Today’s newspapers contain stories that the government are denying any U-turn in relation to previous commitments on bondholders.
“We have not broken our word,” Mr Noonan said, arguing that all election promises were predicated on agreement being reached at European level.
He said that since the banking crises had emerged Fine Gael had been in favour of burden-sharing and said that it has already happened with subordinated debt.
“We want burden-sharing but we would not do it unilaterally. We would only do it with the agreement of Frankfurt and we did not get it,” he told RTÉ.
“The ECB in Frankfurt has held out solidly that senior bondholders will not be touched. It’s a majority view in Frankfurt. There are governors in Frankfurt who do not hold that view.”
He said the ECB had been “very good to Ireland”, providing almost €200 billion in liquidity. He also added that the Government was reserving its position in relation to Anglo Irish Bank.
He said if Anglo told the Government there was a need for more capital the Government would enter discussions with the ECB on burden-sharing in respect to senior bonds in that institution. But he agreed the Government would not be pushing for renegotiation on senior debt in either AIB or Bank of Ireland.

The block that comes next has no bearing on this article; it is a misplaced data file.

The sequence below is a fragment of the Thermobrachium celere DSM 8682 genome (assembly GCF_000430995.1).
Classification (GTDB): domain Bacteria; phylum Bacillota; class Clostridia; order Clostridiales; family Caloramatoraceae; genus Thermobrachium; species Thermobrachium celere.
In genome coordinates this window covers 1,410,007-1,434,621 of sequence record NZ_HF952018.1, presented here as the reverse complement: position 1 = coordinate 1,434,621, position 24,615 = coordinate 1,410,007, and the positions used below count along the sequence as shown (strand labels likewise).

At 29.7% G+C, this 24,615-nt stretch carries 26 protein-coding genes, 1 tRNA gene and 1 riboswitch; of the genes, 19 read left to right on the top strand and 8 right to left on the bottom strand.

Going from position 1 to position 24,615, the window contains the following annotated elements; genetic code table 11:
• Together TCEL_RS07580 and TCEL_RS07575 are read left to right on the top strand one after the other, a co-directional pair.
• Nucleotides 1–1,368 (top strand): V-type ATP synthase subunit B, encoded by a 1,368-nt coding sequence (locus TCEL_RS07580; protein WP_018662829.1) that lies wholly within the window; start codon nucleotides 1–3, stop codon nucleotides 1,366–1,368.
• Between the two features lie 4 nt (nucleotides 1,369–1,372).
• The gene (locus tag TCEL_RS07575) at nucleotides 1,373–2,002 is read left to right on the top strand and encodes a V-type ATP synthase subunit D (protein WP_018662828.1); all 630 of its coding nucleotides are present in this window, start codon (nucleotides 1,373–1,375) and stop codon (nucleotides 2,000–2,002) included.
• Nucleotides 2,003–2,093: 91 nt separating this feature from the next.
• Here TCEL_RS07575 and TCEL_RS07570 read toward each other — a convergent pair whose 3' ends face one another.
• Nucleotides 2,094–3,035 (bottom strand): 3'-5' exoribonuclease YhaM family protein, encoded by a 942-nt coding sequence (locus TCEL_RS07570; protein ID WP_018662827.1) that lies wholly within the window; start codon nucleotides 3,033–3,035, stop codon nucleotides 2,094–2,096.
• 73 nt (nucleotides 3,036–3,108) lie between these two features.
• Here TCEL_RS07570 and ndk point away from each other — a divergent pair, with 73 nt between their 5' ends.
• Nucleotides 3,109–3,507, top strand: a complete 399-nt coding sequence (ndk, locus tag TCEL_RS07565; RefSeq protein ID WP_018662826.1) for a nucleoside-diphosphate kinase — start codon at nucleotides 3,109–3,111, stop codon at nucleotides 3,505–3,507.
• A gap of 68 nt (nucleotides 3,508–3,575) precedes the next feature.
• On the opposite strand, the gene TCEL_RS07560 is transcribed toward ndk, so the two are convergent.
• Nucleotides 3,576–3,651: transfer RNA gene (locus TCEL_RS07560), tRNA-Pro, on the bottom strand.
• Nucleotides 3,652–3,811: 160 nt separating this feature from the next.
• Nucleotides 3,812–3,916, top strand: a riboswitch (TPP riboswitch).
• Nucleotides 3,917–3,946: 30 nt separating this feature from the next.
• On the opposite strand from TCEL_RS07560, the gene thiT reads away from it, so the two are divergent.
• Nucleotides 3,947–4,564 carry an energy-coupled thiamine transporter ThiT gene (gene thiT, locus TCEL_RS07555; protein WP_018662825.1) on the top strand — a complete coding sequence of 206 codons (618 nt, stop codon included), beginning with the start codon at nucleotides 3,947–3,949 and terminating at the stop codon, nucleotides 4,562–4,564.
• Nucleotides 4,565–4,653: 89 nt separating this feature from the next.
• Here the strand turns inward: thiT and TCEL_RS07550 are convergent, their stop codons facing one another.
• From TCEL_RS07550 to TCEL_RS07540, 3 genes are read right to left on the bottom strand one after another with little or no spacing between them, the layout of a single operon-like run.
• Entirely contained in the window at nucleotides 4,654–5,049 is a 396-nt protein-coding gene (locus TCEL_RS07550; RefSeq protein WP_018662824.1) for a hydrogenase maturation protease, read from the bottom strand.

“The debate is over. Frankfurt would not agree,” he said.
Well let’s take a look at Fine Gael’s banking policy document “Credit Where Credit’s Due”. Pages 5 and 6 list a set of options that Fine Gael wished to pursue for “a more credible, fairer package that is better for Ireland and Europe.”
These options included extending the EFSF “to take equity and long-term debt investments in systemically important European banks, such as AIB and Bank of Ireland”, EU-funded insurance schemes, procedures for restructuring debts of troubled banks, and “a more sustainable funding solution for the Irish banks.”
Page 6 then tells us that
Should some credible, combination of these options prove not be available from Europe, the next Irish Government would – in order to restore its own credit worthiness – be left with little choice but to unilaterally restructure of the private debts of those Irish banks in greatest need of recapitalisation.
Well, none of these options have been made available. And yet rather than unilateral restructuring, we’re told “The debate is over. Frankfurt would not agree.”
Looks like a U-turn to me.